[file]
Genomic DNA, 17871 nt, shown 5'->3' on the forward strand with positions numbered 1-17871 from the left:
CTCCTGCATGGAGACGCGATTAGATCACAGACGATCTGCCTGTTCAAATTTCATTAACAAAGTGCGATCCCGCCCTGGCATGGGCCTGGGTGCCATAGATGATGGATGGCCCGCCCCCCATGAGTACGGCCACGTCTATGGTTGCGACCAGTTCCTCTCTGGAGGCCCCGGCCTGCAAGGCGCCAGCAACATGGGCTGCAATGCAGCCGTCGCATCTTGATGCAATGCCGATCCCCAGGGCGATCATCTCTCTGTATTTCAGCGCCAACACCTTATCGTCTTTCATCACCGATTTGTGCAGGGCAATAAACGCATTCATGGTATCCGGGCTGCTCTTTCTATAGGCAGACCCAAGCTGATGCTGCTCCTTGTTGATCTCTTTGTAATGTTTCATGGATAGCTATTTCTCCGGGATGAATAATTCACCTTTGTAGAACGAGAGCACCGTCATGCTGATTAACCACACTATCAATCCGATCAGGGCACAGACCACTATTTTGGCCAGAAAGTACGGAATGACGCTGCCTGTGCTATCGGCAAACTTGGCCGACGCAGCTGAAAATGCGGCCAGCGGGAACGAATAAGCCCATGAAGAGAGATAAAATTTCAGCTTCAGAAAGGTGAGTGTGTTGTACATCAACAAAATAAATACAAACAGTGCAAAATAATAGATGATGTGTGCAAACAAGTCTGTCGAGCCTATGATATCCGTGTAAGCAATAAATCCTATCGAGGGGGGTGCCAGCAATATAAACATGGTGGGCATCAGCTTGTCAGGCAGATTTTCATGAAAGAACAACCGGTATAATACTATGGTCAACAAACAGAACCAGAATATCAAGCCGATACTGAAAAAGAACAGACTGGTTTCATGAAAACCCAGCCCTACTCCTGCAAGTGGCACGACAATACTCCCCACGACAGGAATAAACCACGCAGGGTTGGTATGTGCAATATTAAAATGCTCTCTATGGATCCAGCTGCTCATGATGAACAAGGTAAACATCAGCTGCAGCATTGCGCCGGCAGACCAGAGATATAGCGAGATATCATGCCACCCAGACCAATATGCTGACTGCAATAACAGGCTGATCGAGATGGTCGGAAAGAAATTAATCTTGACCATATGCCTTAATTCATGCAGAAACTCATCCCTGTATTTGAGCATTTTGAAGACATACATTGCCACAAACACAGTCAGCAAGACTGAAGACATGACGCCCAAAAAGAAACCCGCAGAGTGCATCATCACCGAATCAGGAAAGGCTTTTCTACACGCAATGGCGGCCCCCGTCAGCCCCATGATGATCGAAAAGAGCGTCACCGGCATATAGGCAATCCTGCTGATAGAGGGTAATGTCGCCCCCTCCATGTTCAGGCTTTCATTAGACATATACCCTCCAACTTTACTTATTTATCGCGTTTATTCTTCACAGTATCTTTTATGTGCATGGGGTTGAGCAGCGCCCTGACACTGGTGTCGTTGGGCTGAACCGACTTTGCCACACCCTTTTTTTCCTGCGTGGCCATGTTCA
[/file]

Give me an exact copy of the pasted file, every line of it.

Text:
Genomic DNA, 17871 nt, shown 5'->3' on the forward strand with positions numbered 1-17871 from the left:
CTCCTGCATGGAGACGCGATTAGATCACAGACGATCTGCCTGTTCAAATTTCATTAACAAAGTGCGATCCCGCCCTGGCATGGGCCTGGGTGCCATAGATGATGGATGGCCCGCCCCCCATGAGTACGGCCACGTCTATGGTTGCGACCAGTTCCTCTCTGGAGGCCCCGGCCTGCAAGGCGCCAGCAACATGGGCTGCAATGCAGCCGTCGCATCTTGATGCAATGCCGATCCCCAGGGCGATCATCTCTCTGTATTTCAGCGCCAACACCTTATCGTCTTTCATCACCGATTTGTGCAGGGCAATAAACGCATTCATGGTATCCGGGCTGCTCTTTCTATAGGCAGACCCAAGCTGATGCTGCTCCTTGTTGATCTCTTTGTAATGTTTCATGGATAGCTATTTCTCCGGGATGAATAATTCACCTTTGTAGAACGAGAGCACCGTCATGCTGATTAACCACACTATCAATCCGATCAGGGCACAGACCACTATTTTGGCCAGAAAGTACGGAATGACGCTGCCTGTGCTATCGGCAAACTTGGCCGACGCAGCTGAAAATGCGGCCAGCGGGAACGAATAAGCCCATGAAGAGAGATAAAATTTCAGCTTCAGAAAGGTGAGTGTGTTGTACATCAACAAAATAAATACAAACAGTGCAAAATAATAGATGATGTGTGCAAACAAGTCTGTCGAGCCTATGATATCCGTGTAAGCAATAAATCCTATCGAGGGGGGTGCCAGCAATATAAACATGGTGGGCATCAGCTTGTCAGGCAGATTTTCATGAAAGAACAACCGGTATAATACTATGGTCAACAAACAGAACCAGAATATCAAGCCGATACTGAAAAAGAACAGACTGGTTTCATGAAAACCCAGCCCTACTCCTGCAAGTGGCACGACAATACTCCCCACGACAGGAATAAACCACGCAGGGTTGGTATGTGCAATATTAAAATGCTCTCTATGGATCCAGCTGCTCATGATGAACAAGGTAAACATCAGCTGCAGCATTGCGCCGGCAGACCAGAGATATAGCGAGATATCATGCCACCCAGACCAATATGCTGACTGCAATAACAGGCTGATCGAGATGGTCGGAAAGAAATTAATCTTGACCATATGCCTTAATTCATGCAGAAACTCATCCCTGTATTTGAGCATTTTGAAGACATACATTGCCACAAACACAGTCAGCAAGACTGAAGACATGACGCCCAAAAAGAAACCCGCAGAGTGCATCATCACCGAATCAGGAAAGGCTTTTCTACACGCAATGGCGGCCCCCGTCAGCCCCATGATGATCGAAAAGAGCGTCACCGGCATATAGGCAATCCTGCTGATAGAGGGTAATGTCGCCCCCTCCATGTTCAGGCTTTCATTAGACATATACCCTCCAACTTTACTTATTTATCGCGTTTATTCTTCACAGTATCTTTTATGTGCATGGGGTTGAGCAGCGCCCTGACACTGGTGTCGTTGGGCTGAACCGACTTTGCCACACCCTTTTTTTCCTGCGTGGCCATGTTCA